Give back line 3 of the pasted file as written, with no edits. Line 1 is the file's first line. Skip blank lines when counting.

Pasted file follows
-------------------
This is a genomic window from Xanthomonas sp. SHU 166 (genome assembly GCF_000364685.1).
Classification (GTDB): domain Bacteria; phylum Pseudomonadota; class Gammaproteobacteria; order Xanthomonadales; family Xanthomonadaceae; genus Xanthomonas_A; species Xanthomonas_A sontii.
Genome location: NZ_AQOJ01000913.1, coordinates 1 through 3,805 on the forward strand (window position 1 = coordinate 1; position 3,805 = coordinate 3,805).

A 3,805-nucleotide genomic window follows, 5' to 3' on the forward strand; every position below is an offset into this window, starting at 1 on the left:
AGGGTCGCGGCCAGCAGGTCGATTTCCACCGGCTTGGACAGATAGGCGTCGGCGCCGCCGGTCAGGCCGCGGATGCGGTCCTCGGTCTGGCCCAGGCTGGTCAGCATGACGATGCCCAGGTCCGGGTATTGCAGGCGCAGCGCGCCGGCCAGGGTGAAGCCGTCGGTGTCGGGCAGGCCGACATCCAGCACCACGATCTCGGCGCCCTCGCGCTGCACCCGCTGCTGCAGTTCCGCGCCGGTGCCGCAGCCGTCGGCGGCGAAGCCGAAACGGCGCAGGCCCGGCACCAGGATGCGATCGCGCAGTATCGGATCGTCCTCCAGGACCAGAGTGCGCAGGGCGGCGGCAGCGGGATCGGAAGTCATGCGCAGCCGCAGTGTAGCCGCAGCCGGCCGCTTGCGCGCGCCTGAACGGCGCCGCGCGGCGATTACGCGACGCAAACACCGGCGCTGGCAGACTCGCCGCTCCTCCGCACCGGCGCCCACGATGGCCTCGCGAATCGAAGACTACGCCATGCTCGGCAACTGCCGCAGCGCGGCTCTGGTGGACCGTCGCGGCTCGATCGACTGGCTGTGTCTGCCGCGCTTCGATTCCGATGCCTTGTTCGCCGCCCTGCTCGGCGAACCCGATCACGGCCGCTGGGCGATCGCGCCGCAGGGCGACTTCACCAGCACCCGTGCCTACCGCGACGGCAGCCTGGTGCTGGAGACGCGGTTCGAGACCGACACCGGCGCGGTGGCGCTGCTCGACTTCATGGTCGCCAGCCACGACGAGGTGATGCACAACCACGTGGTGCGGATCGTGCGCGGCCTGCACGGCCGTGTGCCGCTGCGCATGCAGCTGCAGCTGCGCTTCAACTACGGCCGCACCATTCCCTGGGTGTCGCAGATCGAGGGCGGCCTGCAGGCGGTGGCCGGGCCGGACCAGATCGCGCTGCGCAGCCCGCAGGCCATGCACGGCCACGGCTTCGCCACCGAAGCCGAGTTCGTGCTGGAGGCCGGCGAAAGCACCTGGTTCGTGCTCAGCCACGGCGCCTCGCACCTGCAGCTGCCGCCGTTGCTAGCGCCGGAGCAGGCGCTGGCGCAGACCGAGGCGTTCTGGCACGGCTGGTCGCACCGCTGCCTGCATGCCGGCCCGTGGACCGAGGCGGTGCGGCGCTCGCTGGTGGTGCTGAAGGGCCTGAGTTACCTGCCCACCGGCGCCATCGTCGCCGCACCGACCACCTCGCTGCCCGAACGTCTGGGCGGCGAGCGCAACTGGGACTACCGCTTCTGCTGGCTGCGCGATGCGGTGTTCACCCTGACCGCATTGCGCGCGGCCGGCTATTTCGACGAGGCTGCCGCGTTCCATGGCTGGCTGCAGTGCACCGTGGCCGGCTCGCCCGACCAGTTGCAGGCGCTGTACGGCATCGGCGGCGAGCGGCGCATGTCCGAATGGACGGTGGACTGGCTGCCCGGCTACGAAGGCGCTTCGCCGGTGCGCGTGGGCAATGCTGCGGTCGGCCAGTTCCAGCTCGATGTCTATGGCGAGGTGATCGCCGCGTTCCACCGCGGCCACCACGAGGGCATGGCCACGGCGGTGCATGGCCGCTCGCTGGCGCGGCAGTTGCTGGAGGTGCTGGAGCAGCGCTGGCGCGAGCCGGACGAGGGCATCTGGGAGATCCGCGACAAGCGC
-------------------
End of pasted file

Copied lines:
Genome location: NZ_AQOJ01000913.1, coordinates 1 through 3,805 on the forward strand (window position 1 = coordinate 1; position 3,805 = coordinate 3,805).